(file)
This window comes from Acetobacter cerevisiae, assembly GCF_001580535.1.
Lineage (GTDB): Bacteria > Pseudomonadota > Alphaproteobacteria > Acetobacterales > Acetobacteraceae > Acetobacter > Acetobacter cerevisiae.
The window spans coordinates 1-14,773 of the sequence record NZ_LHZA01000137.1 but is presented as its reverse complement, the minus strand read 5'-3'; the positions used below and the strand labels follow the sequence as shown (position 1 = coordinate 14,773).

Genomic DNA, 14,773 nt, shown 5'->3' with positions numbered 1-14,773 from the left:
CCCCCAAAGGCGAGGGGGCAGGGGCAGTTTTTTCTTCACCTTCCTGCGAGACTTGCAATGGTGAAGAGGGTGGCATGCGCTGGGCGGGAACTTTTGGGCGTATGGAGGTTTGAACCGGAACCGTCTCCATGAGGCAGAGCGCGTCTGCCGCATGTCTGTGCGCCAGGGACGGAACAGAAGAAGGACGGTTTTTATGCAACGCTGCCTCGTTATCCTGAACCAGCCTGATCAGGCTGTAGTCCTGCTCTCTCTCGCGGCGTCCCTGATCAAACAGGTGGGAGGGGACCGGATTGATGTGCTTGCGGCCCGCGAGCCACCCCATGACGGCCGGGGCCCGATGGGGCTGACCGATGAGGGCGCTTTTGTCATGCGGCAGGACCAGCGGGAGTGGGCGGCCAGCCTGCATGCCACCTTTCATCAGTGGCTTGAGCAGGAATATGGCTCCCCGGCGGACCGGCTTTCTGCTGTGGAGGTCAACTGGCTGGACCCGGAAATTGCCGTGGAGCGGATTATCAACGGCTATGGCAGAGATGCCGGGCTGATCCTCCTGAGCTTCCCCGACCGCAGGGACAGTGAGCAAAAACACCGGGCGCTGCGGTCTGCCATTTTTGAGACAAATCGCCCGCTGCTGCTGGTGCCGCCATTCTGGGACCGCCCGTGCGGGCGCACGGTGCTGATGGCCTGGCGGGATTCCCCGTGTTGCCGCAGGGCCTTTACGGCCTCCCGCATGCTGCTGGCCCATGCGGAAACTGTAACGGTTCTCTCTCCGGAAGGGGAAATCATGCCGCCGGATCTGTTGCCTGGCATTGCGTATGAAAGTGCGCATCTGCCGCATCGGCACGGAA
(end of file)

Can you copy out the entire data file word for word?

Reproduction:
This window comes from Acetobacter cerevisiae, assembly GCF_001580535.1.
Lineage (GTDB): Bacteria > Pseudomonadota > Alphaproteobacteria > Acetobacterales > Acetobacteraceae > Acetobacter > Acetobacter cerevisiae.
The window spans coordinates 1-14,773 of the sequence record NZ_LHZA01000137.1 but is presented as its reverse complement, the minus strand read 5'-3'; the positions used below and the strand labels follow the sequence as shown (position 1 = coordinate 14,773).

Genomic DNA, 14,773 nt, shown 5'->3' with positions numbered 1-14,773 from the left:
CCCCCAAAGGCGAGGGGGCAGGGGCAGTTTTTTCTTCACCTTCCTGCGAGACTTGCAATGGTGAAGAGGGTGGCATGCGCTGGGCGGGAACTTTTGGGCGTATGGAGGTTTGAACCGGAACCGTCTCCATGAGGCAGAGCGCGTCTGCCGCATGTCTGTGCGCCAGGGACGGAACAGAAGAAGGACGGTTTTTATGCAACGCTGCCTCGTTATCCTGAACCAGCCTGATCAGGCTGTAGTCCTGCTCTCTCTCGCGGCGTCCCTGATCAAACAGGTGGGAGGGGACCGGATTGATGTGCTTGCGGCCCGCGAGCCACCCCATGACGGCCGGGGCCCGATGGGGCTGACCGATGAGGGCGCTTTTGTCATGCGGCAGGACCAGCGGGAGTGGGCGGCCAGCCTGCATGCCACCTTTCATCAGTGGCTTGAGCAGGAATATGGCTCCCCGGCGGACCGGCTTTCTGCTGTGGAGGTCAACTGGCTGGACCCGGAAATTGCCGTGGAGCGGATTATCAACGGCTATGGCAGAGATGCCGGGCTGATCCTCCTGAGCTTCCCCGACCGCAGGGACAGTGAGCAAAAACACCGGGCGCTGCGGTCTGCCATTTTTGAGACAAATCGCCCGCTGCTGCTGGTGCCGCCATTCTGGGACCGCCCGTGCGGGCGCACGGTGCTGATGGCCTGGCGGGATTCCCCGTGTTGCCGCAGGGCCTTTACGGCCTCCCGCATGCTGCTGGCCCATGCGGAAACTGTAACGGTTCTCTCTCCGGAAGGGGAAATCATGCCGCCGGATCTGTTGCCTGGCATTGCGTATGAAAGTGCGCATCTGCCGCATCGGCACGGAA